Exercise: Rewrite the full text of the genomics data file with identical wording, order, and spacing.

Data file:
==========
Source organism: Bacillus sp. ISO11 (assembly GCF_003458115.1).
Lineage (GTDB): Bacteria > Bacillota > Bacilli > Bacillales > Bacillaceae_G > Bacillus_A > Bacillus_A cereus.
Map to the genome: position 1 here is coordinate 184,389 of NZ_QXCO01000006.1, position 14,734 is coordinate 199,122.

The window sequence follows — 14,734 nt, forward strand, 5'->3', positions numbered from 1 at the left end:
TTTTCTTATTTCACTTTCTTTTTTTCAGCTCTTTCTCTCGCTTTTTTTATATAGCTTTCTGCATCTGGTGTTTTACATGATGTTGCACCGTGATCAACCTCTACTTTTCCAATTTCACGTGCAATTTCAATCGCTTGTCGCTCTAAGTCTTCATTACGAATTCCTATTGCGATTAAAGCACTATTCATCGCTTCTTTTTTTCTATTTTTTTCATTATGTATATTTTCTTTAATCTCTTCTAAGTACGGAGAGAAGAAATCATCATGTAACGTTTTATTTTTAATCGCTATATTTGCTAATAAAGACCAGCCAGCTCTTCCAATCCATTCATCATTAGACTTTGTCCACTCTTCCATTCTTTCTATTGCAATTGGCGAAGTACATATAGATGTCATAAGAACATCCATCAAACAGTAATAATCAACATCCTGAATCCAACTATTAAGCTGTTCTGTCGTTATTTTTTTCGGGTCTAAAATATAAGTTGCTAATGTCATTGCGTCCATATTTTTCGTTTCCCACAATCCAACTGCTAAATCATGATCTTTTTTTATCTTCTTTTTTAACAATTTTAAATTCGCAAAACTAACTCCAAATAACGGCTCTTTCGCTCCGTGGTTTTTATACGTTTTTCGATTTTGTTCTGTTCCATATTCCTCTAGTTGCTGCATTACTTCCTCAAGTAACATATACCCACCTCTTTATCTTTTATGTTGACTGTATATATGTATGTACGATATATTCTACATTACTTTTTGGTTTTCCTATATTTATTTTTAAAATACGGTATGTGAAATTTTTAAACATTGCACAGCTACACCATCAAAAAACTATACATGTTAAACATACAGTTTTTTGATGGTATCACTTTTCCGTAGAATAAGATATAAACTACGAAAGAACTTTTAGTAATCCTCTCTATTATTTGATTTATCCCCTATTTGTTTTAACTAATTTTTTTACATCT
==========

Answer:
Source organism: Bacillus sp. ISO11 (assembly GCF_003458115.1).
Lineage (GTDB): Bacteria > Bacillota > Bacilli > Bacillales > Bacillaceae_G > Bacillus_A > Bacillus_A cereus.
Map to the genome: position 1 here is coordinate 184,389 of NZ_QXCO01000006.1, position 14,734 is coordinate 199,122.

The window sequence follows — 14,734 nt, forward strand, 5'->3', positions numbered from 1 at the left end:
TTTTCTTATTTCACTTTCTTTTTTTCAGCTCTTTCTCTCGCTTTTTTTATATAGCTTTCTGCATCTGGTGTTTTACATGATGTTGCACCGTGATCAACCTCTACTTTTCCAATTTCACGTGCAATTTCAATCGCTTGTCGCTCTAAGTCTTCATTACGAATTCCTATTGCGATTAAAGCACTATTCATCGCTTCTTTTTTTCTATTTTTTTCATTATGTATATTTTCTTTAATCTCTTCTAAGTACGGAGAGAAGAAATCATCATGTAACGTTTTATTTTTAATCGCTATATTTGCTAATAAAGACCAGCCAGCTCTTCCAATCCATTCATCATTAGACTTTGTCCACTCTTCCATTCTTTCTATTGCAATTGGCGAAGTACATATAGATGTCATAAGAACATCCATCAAACAGTAATAATCAACATCCTGAATCCAACTATTAAGCTGTTCTGTCGTTATTTTTTTCGGGTCTAAAATATAAGTTGCTAATGTCATTGCGTCCATATTTTTCGTTTCCCACAATCCAACTGCTAAATCATGATCTTTTTTTATCTTCTTTTTTAACAATTTTAAATTCGCAAAACTAACTCCAAATAACGGCTCTTTCGCTCCGTGGTTTTTATACGTTTTTCGATTTTGTTCTGTTCCATATTCCTCTAGTTGCTGCATTACTTCCTCAAGTAACATATACCCACCTCTTTATCTTTTATGTTGACTGTATATATGTATGTACGATATATTCTACATTACTTTTTGGTTTTCCTATATTTATTTTTAAAATACGGTATGTGAAATTTTTAAACATTGCACAGCTACACCATCAAAAAACTATACATGTTAAACATACAGTTTTTTGATGGTATCACTTTTCCGTAGAATAAGATATAAACTACGAAAGAACTTTTAGTAATCCTCTCTATTATTTGATTTATCCCCTATTTGTTTTAACTAATTTTTTTACATCT